Out of Control Policy Blog

New Jersey to Privatize Toxic Waste Site Cleanup

Late last week, New Jersey Governor Jon Corzine signed into law a bill privatizing the remediation of nearly 20,000 contaminated properties in the state. Per the Philadelphia Inquirer:

New Jersey will overhaul a troubled state program to clean up toxic-waste sites by allowing licensed private consultants hired by polluters to both determine how to clean up the properties and certify they are safe, under a controversial bill signed into law by Gov. Corzine yesterday.

The law revamps the overburdened Site Remediation Program of the Department of Environmental Protection. The program, which has been described as broken by state officials and lawmakers, has a backlog of about 20,000 contaminated sites, ranging from homeowners' leaky oil tanks to Superfund sites.

The governor also signed a related executive order yesterday that, among other steps, strengthens the role of the DEP in some cases. The order requires the DEP to increase its oversight at certain sensitive sites, including land that may be used for housing, schools, day-care facilities, playgrounds or athletic fields.

Corzine said the new law and the executive order "will cut though the bureaucracy to streamline the cleanup process and allow more than 19,000 contaminated sites to be evaluated more quickly."

The most interesting part of the article discussed the rationale for privatization:

Modeled after a program in Massachusetts, the law allows parties responsible for cleaning up polluted sites - in some cases the polluters themselves, in other cases property owners who have inherited the responsibility - to hire licensed consultants for the cleanup work. The administration proposed the program as a way to clean up sites faster and return them to tax rolls while limiting the expense to taxpayers.

Supporters say the law would establish mandatory time frames for cleanups for the first time, and hold environmental consultants to higher standards. The law provides enforcement actions to be taken against consultants who violate state law.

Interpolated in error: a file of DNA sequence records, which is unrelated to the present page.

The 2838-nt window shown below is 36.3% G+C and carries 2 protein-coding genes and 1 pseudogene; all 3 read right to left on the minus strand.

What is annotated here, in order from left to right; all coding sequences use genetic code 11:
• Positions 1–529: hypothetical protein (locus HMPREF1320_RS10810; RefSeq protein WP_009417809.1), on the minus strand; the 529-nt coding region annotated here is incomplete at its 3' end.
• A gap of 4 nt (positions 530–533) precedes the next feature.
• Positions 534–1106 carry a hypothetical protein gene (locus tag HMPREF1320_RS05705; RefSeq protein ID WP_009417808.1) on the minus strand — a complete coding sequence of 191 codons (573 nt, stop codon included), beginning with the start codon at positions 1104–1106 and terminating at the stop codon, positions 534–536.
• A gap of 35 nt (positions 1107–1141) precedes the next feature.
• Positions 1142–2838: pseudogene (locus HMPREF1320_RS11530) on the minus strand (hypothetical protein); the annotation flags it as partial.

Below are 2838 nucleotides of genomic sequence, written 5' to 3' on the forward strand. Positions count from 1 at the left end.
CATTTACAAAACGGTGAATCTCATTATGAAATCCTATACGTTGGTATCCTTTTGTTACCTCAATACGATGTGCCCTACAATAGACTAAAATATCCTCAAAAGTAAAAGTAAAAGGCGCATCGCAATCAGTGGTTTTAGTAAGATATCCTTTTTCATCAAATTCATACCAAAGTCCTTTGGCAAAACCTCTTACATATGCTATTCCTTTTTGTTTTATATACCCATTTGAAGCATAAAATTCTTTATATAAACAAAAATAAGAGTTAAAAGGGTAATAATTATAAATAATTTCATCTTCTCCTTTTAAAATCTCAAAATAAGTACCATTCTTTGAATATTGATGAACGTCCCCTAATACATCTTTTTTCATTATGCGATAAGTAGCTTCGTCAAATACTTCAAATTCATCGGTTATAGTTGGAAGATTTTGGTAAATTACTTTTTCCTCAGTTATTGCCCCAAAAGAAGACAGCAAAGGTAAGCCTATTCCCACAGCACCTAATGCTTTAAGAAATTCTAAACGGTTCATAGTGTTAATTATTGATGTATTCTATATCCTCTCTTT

Proponents say the law will expedite cleanups at thousands of sites across the state, helping the economy and the environment. "The licensed site professional program is exactly the kind of forward-thinking problem-solving we need in New Jersey," said Philip Kirschner, president of the New Jersey Business and Industry Association. "It harnesses the resources of the private sector in a way that will provide a tremendous benefit to the public, both in cleaning up polluted properties and stimulating the economy."

Assemblyman Albert Coutinho (D., Essex) said the law would help the state's site-remediation program operate more efficiently. "Licensed professionals will take over many of the more time-consuming functions that have boggled down the DEP," Coutinho said.

As is the case with many other privatization initiatives, this is about policymakers trying to gain control over the delivery of an inefficiently-run government service, not relinquish it, as privatization opponents often falsely claim (the Sierra Club, in this case). It's clear that New Jersey policymakers plan to hold the private sector to a much higher performance standard than the state has been able to achieve. And let's not forget accountability—unlike a government agency, companies that fail to perform will lose their contracts.

It never ceases to amaze me how much the game can change when you properly align private sector incentives towards generating the desired public sector outcomes. 

UPDATE: The Sierra Club is planning on challenging the new law, which leads me to posit a question citizens should be asking the antis in the environmental advocacy community: if the end result is better, cheaper, and faster remediation of thousands of toxic sites, then why would they care whether that work was performed by a private company?

Leonard Gilroy is Director of Government Reform


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